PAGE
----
Published: December 2002
We just returned from a day trip to Los Algodones where we purchased some arthritic medicine. After having read the article by David saying I could bring back 50 doses of a controlled drug if I had a prescription by a Mexican Dr., I went that route. Got the prescription for 20 tablets of Percodan.
However, when we came back to the border the Customs Officials detained me, told us we could NOT take ANY controlled substance into US unless we also had a US prescription. They told us to take it back to the DR. in Algodones and get our money back. Luckily, he did refund our money which was $30.00.. Lesson learned... Just thought we would pass this on. Pat Phoenix, AZ.
David El Codo Eidell Replies: The following excerpted paragraph is from today's U.S. Customs Website "Guide For Travelers" Regarding importation of prescription medicines for personal use:
The U.S. Customs Service enforces Federal laws and regulations, including those of the Drug Enforcement Administration (DEA) and the Food and Drug Administration (FDA). A new bill was recently passed by Congress that amends a portion of the Controlled Substances Act (21USC956(a)). This amendment allows a United States resident to import up to 50 dosage units of a controlled medication without a valid prescription at an international land border.
These medications must be declared upon arrival, be for your own personal use and in their original container. However, travelers should be aware that drug products which are not approved by the U.S. Food and Drug Administration may not be acceptable for such importation. FDA warns that such drugs are often of unknown quality and discourages buying drugs sold in foreign countries. Please go to http://www.fda.gov/ora/import/purchasing_medications.htm for further information.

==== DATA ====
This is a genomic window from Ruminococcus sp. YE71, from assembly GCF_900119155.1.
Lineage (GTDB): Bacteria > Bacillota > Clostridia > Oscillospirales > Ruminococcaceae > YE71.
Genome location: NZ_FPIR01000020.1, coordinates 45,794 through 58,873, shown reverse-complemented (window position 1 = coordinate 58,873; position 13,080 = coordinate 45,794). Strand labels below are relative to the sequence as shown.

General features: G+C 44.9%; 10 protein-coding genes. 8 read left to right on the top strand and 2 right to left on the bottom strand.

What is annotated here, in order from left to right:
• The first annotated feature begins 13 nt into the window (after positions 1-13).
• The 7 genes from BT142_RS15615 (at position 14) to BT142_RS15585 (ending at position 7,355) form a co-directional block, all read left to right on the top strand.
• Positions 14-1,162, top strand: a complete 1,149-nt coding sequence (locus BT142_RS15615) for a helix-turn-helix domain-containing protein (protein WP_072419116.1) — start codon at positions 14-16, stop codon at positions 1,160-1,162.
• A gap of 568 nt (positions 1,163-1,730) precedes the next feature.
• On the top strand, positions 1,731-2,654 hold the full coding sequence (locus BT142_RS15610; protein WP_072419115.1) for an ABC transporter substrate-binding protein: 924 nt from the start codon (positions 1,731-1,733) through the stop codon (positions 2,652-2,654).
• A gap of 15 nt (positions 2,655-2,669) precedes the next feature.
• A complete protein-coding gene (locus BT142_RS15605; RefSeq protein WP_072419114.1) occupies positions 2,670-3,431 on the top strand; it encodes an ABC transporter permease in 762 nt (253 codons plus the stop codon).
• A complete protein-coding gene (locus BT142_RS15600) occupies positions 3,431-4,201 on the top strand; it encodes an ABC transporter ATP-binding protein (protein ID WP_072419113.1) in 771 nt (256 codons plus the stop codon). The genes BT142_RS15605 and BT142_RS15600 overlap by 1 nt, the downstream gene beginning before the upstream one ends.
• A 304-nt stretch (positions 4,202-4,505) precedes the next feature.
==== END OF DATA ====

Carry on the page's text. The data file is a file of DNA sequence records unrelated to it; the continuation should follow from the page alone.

I strongly suspect that a maverick inspector decided to impart his own version of exactly what is allowable. A citizen is allowed to "appeal" a customs inspector's "decision" on the spot to the supervisor on duty. If the supervisor over rides the agent's decision then the matter is settled right then and there.
If a supervisor were to "agree" with the agent and disallow the medication, this is what I would do:
1) Politely ask for the supervisor's full name and badge number.
2) Redirect your question to read: "EXACTLY WHY IS THIS MEDICINE DISALLOWED ENTRY FOR MY OWN PERSONAL USE?" Carefully copy the answer down (word for word).
3) Ask for the telephone number and or mailing address of the PORT DIRECTOR of that particular port and the telephone number of the relevant department of US CUSTOMS in Washington DC.
4) When you get home FOLLOW UP on your grievance. Mail a copy of your letter to the Port Director and an exact copy to US Customs Washington, DC. Follow up with a telephone call.
US Customs agents remind me of a lot of Mexican cops -- they get rather sloppy on enforcement because few "customers" take the time to complain. The more organized, detached and polite the complaints become, the more serious the Port Director and Washington DC will take them. And keep in mind my favorite saying about US Customs Agents: "They don't have to be smart -- just suspicious"
As late as 2001, a US Customs Agent tried to be Dick Tracy with Celebrex. He mistakenly thought Celebrex was somehow related to Valium and remarked "That Stuff's Illegal!" His supervisor (a-special-agent) frowned slightly as he over-rode the agent's decision. The only thing that the complaining agent remarked was "Next!"
BUT...BUT...BUT... A caveat needs to be added to the articles about this particular "rub". One careless decision by a federal flunky could ruin someone's carefully laid plans to LEGALLY obtain medicine for a LEGITIMATE medical reason.